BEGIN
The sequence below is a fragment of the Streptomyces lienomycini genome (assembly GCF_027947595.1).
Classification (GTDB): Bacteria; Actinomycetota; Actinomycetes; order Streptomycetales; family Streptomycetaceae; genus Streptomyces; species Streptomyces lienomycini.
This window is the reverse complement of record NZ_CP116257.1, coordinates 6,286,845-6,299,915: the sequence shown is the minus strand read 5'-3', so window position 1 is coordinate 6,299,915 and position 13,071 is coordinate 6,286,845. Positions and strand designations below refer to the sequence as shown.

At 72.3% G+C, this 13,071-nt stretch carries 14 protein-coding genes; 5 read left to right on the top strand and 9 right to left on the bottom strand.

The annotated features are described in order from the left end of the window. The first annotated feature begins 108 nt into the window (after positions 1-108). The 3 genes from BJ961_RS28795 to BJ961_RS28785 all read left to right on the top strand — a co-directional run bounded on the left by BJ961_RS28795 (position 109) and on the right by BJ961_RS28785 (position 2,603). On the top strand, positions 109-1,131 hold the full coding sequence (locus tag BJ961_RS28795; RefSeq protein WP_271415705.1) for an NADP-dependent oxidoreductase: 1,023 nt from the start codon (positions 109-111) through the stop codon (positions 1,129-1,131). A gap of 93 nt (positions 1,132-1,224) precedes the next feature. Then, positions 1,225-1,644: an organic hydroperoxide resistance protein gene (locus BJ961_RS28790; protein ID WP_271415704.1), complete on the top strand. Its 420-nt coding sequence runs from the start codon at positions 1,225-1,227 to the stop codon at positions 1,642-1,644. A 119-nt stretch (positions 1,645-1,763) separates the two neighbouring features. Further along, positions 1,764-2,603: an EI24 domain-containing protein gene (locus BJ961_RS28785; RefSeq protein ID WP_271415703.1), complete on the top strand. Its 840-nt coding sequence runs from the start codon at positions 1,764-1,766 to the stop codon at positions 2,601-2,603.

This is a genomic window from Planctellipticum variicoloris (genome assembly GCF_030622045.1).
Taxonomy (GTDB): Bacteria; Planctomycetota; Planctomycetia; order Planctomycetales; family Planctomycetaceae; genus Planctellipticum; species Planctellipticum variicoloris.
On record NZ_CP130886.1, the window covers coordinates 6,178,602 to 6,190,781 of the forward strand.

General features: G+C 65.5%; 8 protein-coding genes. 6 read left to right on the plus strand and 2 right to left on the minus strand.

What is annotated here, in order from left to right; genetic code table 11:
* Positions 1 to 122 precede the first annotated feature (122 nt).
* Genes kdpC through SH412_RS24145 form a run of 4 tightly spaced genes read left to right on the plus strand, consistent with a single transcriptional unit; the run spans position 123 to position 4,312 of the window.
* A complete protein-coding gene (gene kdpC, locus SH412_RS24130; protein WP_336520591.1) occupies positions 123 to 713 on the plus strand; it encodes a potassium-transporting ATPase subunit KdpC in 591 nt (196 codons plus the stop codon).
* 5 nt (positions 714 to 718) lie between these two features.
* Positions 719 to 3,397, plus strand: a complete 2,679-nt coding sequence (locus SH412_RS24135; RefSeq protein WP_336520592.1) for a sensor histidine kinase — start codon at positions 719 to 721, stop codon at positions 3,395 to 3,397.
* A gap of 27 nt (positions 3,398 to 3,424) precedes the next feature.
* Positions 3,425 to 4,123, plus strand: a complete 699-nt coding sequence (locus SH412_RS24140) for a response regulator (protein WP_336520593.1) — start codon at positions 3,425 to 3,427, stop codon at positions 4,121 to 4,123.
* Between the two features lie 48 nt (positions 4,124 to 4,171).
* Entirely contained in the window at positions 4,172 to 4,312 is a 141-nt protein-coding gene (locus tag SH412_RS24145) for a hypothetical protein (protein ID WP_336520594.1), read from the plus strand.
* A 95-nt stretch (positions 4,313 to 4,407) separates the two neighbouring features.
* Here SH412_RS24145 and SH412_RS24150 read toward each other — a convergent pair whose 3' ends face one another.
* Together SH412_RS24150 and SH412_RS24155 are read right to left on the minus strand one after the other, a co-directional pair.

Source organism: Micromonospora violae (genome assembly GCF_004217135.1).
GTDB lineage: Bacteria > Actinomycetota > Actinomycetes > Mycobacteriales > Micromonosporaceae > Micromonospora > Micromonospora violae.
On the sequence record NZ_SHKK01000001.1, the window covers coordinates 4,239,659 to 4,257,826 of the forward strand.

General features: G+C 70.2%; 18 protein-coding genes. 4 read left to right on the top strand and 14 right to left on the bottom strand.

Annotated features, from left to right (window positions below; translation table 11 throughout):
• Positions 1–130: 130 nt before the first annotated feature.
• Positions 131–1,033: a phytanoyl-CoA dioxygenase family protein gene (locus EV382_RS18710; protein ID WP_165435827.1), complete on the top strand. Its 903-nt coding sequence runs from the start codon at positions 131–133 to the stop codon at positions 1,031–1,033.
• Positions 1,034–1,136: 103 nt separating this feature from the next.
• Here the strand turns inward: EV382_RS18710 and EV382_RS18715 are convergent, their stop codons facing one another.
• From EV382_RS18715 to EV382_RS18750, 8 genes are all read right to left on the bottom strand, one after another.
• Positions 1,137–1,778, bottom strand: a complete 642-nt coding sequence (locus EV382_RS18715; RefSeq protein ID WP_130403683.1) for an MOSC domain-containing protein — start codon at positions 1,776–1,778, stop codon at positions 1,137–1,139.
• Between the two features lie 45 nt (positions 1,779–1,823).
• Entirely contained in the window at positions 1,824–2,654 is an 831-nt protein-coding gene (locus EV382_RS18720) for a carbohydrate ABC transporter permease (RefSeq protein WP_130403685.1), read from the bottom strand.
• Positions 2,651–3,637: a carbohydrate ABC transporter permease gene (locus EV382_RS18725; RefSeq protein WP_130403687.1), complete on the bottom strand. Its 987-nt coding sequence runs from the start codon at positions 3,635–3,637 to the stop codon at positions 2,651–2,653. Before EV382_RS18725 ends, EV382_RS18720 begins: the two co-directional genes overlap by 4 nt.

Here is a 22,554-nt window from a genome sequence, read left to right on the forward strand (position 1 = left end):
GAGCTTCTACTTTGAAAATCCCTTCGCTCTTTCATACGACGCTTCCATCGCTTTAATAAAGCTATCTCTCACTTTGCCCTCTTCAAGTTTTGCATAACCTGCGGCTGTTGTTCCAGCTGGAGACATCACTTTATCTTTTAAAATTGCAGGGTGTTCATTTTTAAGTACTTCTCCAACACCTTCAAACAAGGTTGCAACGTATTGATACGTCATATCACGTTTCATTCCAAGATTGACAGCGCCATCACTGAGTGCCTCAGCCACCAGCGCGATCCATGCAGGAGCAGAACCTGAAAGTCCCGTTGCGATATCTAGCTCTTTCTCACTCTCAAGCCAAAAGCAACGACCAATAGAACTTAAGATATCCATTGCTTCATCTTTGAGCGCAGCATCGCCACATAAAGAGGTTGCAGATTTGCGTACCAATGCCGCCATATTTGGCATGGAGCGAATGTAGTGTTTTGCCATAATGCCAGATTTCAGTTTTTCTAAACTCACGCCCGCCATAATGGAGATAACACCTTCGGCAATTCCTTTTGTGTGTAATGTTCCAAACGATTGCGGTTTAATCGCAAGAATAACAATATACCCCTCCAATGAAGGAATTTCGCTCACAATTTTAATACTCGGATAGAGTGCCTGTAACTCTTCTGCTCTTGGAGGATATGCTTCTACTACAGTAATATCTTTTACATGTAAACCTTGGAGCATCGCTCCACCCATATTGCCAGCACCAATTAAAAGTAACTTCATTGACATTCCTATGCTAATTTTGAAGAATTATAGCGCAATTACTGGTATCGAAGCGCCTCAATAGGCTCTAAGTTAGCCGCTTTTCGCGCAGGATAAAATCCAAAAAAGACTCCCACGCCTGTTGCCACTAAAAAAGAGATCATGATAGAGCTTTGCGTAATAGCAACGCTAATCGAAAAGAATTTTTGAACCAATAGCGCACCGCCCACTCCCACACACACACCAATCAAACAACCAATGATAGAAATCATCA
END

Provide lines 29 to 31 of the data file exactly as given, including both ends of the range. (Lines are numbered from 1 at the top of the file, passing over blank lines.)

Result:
• Positions 131–1,033: a phytanoyl-CoA dioxygenase family protein gene (locus EV382_RS18710; protein ID WP_165435827.1), complete on the top strand. Its 903-nt coding sequence runs from the start codon at positions 131–133 to the stop codon at positions 1,031–1,033.
• Positions 1,034–1,136: 103 nt separating this feature from the next.
• Here the strand turns inward: EV382_RS18710 and EV382_RS18715 are convergent, their stop codons facing one another.